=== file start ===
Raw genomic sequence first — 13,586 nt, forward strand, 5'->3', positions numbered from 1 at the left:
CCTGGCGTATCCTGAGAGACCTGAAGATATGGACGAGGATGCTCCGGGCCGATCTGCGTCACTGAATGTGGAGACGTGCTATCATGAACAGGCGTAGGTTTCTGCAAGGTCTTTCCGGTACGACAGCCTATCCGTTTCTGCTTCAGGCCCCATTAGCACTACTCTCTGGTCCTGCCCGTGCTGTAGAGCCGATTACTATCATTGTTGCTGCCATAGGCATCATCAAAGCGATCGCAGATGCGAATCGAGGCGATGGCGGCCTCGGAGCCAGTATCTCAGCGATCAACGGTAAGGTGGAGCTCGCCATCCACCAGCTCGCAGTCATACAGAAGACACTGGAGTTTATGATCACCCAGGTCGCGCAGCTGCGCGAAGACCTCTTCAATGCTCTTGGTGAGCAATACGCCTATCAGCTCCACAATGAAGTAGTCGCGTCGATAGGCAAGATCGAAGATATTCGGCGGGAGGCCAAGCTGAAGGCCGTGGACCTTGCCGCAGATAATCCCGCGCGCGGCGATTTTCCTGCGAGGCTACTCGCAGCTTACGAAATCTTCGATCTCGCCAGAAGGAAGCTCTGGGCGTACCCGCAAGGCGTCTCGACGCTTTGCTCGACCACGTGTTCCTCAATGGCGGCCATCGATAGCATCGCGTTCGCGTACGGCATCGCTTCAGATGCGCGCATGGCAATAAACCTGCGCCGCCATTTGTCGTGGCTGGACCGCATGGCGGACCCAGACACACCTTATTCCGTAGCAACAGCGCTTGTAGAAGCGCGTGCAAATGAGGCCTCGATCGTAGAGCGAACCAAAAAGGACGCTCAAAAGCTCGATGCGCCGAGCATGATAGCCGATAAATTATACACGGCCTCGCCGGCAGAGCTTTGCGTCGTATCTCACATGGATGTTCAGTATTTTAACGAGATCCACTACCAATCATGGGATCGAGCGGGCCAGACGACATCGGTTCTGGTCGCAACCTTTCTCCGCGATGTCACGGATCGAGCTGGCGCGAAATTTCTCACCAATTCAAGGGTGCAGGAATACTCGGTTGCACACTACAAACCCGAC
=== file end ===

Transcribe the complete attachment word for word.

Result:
Raw genomic sequence first — 13,586 nt, forward strand, 5'->3', positions numbered from 1 at the left:
CCTGGCGTATCCTGAGAGACCTGAAGATATGGACGAGGATGCTCCGGGCCGATCTGCGTCACTGAATGTGGAGACGTGCTATCATGAACAGGCGTAGGTTTCTGCAAGGTCTTTCCGGTACGACAGCCTATCCGTTTCTGCTTCAGGCCCCATTAGCACTACTCTCTGGTCCTGCCCGTGCTGTAGAGCCGATTACTATCATTGTTGCTGCCATAGGCATCATCAAAGCGATCGCAGATGCGAATCGAGGCGATGGCGGCCTCGGAGCCAGTATCTCAGCGATCAACGGTAAGGTGGAGCTCGCCATCCACCAGCTCGCAGTCATACAGAAGACACTGGAGTTTATGATCACCCAGGTCGCGCAGCTGCGCGAAGACCTCTTCAATGCTCTTGGTGAGCAATACGCCTATCAGCTCCACAATGAAGTAGTCGCGTCGATAGGCAAGATCGAAGATATTCGGCGGGAGGCCAAGCTGAAGGCCGTGGACCTTGCCGCAGATAATCCCGCGCGCGGCGATTTTCCTGCGAGGCTACTCGCAGCTTACGAAATCTTCGATCTCGCCAGAAGGAAGCTCTGGGCGTACCCGCAAGGCGTCTCGACGCTTTGCTCGACCACGTGTTCCTCAATGGCGGCCATCGATAGCATCGCGTTCGCGTACGGCATCGCTTCAGATGCGCGCATGGCAATAAACCTGCGCCGCCATTTGTCGTGGCTGGACCGCATGGCGGACCCAGACACACCTTATTCCGTAGCAACAGCGCTTGTAGAAGCGCGTGCAAATGAGGCCTCGATCGTAGAGCGAACCAAAAAGGACGCTCAAAAGCTCGATGCGCCGAGCATGATAGCCGATAAATTATACACGGCCTCGCCGGCAGAGCTTTGCGTCGTATCTCACATGGATGTTCAGTATTTTAACGAGATCCACTACCAATCATGGGATCGAGCGGGCCAGACGACATCGGTTCTGGTCGCAACCTTTCTCCGCGATGTCACGGATCGAGCTGGCGCGAAATTTCTCACCAATTCAAGGGTGCAGGAATACTCGGTTGCACACTACAAACCCGAC